ASKSAGE: Sage Q&A Forum - RSS feedhttps://ask.sagemath.org/questions/Q&A Forum for SageenCopyright Sage, 2010. Some rights reserved under creative commons license.Thu, 12 Sep 2019 22:01:10 +02003 questions in one about exploiting the result of an optimizationhttps://ask.sagemath.org/question/47855/3-questions-in-one-about-exploiting-the-result-of-an-optimization/This is an incredible result of SageMath since one is obliged to help Mathematica to obtain the result
var('A, x, y, l, alpha, beta, R, p_x, p_y');
U= A*x^(alpha)*y^(beta);
show(U)
D = p_x*x + p_y*y;
show(D)
show(U)
solve(D==R, y)
L = U-l*(D-R)
show(L)
L_x= L.diff(x)
show(L_x)
L_y= L.diff(y)
show(L_y)
L_lambda= L.diff(l)
show(L_l)
z=solve([L_x==0, L_y==0, L_l==0,], x, y, l)
show(z[0])
x1=z[0][0].right()
show(x1)
y1=z[0][1].right()
show(y1)
U1=U.subs(x=x1,y=y1)
show(U1)
But I would ameliorate the presentation :
1) How can I substitute greek $\lambda$ to l in the code ?
2) The final result should be simplified because there are possible factorizations ?
3) How can I, without rewriting, all the code add the hypothesis $\alpha+ \beta =1$ ?
4) how to have the results automaticaly written in LaTeX without using show()
A great hand shake for the one who will help me on those maters.Thu, 12 Sep 2019 20:55:01 +0200https://ask.sagemath.org/question/47855/3-questions-in-one-about-exploiting-the-result-of-an-optimization/Comment by tmonteil for <p>This is an incredible result of SageMath since one is obliged to help Mathematica to obtain the result</p>
<pre><code> var('A, x, y, l, alpha, beta, R, p_x, p_y');
U= A*x^(alpha)*y^(beta);
show(U)
D = p_x*x + p_y*y;
show(D)
show(U)
solve(D==R, y)
L = U-l*(D-R)
show(L)
L_x= L.diff(x)
show(L_x)
L_y= L.diff(y)
show(L_y)
L_lambda= L.diff(l)
show(L_l)
z=solve([L_x==0, L_y==0, L_l==0,], x, y, l)
show(z[0])
x1=z[0][0].right()
show(x1)
y1=z[0][1].right()
show(y1)
U1=U.subs(x=x1,y=y1)
show(U1)
</code></pre>
<p>But I would ameliorate the presentation :</p>
<p>1) How can I substitute greek $\lambda$ to l in the code ?</p>
<p>2) The final result should be simplified because there are possible factorizations ?</p>
<p>3) How can I, without rewriting, all the code add the hypothesis $\alpha+ \beta =1$ ?</p>
<p>4) how to have the results automaticaly written in LaTeX without using show()</p>
<p>A great hand shake for the one who will help me on those maters.</p>
https://ask.sagemath.org/question/47855/3-questions-in-one-about-exploiting-the-result-of-an-optimization/?comment=47862#post-id-47862You can try again.Thu, 12 Sep 2019 22:01:10 +0200https://ask.sagemath.org/question/47855/3-questions-in-one-about-exploiting-the-result-of-an-optimization/?comment=47862#post-id-47862Comment by Cyrille for <p>This is an incredible result of SageMath since one is obliged to help Mathematica to obtain the result</p>
<pre><code> var('A, x, y, l, alpha, beta, R, p_x, p_y');
U= A*x^(alpha)*y^(beta);
show(U)
D = p_x*x + p_y*y;
show(D)
show(U)
solve(D==R, y)
L = U-l*(D-R)
show(L)
L_x= L.diff(x)
show(L_x)
L_y= L.diff(y)
show(L_y)
L_lambda= L.diff(l)
show(L_l)
z=solve([L_x==0, L_y==0, L_l==0,], x, y, l)
show(z[0])
x1=z[0][0].right()
show(x1)
y1=z[0][1].right()
show(y1)
U1=U.subs(x=x1,y=y1)
show(U1)
</code></pre>
<p>But I would ameliorate the presentation :</p>
<p>1) How can I substitute greek $\lambda$ to l in the code ?</p>
<p>2) The final result should be simplified because there are possible factorizations ?</p>
<p>3) How can I, without rewriting, all the code add the hypothesis $\alpha+ \beta =1$ ?</p>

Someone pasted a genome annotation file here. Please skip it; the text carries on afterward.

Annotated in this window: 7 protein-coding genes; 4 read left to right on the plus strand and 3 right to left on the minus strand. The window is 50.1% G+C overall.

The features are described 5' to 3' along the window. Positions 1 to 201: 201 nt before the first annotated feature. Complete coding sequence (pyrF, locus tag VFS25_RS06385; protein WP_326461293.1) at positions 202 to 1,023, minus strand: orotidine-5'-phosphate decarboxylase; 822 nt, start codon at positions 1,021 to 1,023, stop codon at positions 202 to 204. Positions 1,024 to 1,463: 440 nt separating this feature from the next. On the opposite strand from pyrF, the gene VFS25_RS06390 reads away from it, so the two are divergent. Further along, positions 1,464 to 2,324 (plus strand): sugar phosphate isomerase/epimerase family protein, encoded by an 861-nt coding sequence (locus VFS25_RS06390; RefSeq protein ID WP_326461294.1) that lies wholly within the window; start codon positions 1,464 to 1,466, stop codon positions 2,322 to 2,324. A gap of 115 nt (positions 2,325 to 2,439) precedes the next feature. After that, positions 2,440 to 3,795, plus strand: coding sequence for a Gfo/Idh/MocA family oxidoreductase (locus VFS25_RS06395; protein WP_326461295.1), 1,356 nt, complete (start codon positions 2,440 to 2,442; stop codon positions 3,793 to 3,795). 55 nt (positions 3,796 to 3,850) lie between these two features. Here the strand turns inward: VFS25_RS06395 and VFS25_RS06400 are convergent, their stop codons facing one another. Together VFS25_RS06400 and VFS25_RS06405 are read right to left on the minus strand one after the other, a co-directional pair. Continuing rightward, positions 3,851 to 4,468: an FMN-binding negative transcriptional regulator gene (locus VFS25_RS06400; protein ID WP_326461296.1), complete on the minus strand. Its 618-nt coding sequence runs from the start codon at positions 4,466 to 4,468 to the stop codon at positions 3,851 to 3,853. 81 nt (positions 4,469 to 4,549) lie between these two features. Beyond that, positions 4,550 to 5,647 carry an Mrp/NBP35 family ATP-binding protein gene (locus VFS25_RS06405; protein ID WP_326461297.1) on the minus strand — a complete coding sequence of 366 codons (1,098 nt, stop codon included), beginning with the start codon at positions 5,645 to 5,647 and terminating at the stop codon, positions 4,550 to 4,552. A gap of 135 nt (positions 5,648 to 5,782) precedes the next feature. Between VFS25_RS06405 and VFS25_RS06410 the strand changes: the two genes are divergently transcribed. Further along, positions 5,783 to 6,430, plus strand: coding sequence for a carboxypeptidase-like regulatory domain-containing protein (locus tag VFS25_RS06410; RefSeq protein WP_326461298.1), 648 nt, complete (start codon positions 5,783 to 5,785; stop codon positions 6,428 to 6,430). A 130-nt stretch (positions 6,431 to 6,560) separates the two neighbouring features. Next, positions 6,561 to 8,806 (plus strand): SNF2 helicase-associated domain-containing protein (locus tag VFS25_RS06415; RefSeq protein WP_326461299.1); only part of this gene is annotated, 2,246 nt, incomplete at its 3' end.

<p>4) how to have the results automaticaly written in LaTeX without using show()</p>
<p>A great hand shake for the one who will help me on those maters.</p>
https://ask.sagemath.org/question/47855/3-questions-in-one-about-exploiting-the-result-of-an-optimization/?comment=47856#post-id-47856To the moderator : I have tried to ameliorate my English but the result was not saved.Thu, 12 Sep 2019 21:14:12 +0200https://ask.sagemath.org/question/47855/3-questions-in-one-about-exploiting-the-result-of-an-optimization/?comment=47856#post-id-47856Answer by tmonteil for <p>This is an incredible result of SageMath since one is obliged to help Mathematica to obtain the result</p>
<pre><code> var('A, x, y, l, alpha, beta, R, p_x, p_y');
U= A*x^(alpha)*y^(beta);
show(U)
D = p_x*x + p_y*y;
show(D)
show(U)
solve(D==R, y)
L = U-l*(D-R)
show(L)
L_x= L.diff(x)
show(L_x)
L_y= L.diff(y)
show(L_y)
L_lambda= L.diff(l)
show(L_l)
z=solve([L_x==0, L_y==0, L_l==0,], x, y, l)
show(z[0])
x1=z[0][0].right()
show(x1)
y1=z[0][1].right()
show(y1)
U1=U.subs(x=x1,y=y1)
show(U1)
</code></pre>
<p>But I would ameliorate the presentation :</p>
<p>1) How can I substitute greek $\lambda$ to l in the code ?</p>
<p>2) The final result should be simplified because there are possible factorizations ?</p>
<p>3) How can I, without rewriting, all the code add the hypothesis $\alpha+ \beta =1$ ?</p>
<p>4) how to have the results automaticaly written in LaTeX without using show()</p>
<p>A great hand shake for the one who will help me on those maters.</p>
https://ask.sagemath.org/question/47855/3-questions-in-one-about-exploiting-the-result-of-an-optimization/?answer=47861#post-id-47861Regarding 1, see the answer of https://ask.sagemath.org/question/47851/optimization-under-constraint
Regarding 2, which factorization would you expect ?
Regarding 3, you ar lucky because in the tree of the representation of the expression, `alpha+beta` appears as subtrees, so the following works:
sage: U1.subs({alpha+beta:1})
A*(R*alpha/p_x)^alpha*(R*beta/p_y)^beta
Regarding 4, if you are using jupyter notebook, you can add the following in the first cell:
%display latex
Thu, 12 Sep 2019 22:00:46 +0200https://ask.sagemath.org/question/47855/3-questions-in-one-about-exploiting-the-result-of-an-optimization/?answer=47861#post-id-47861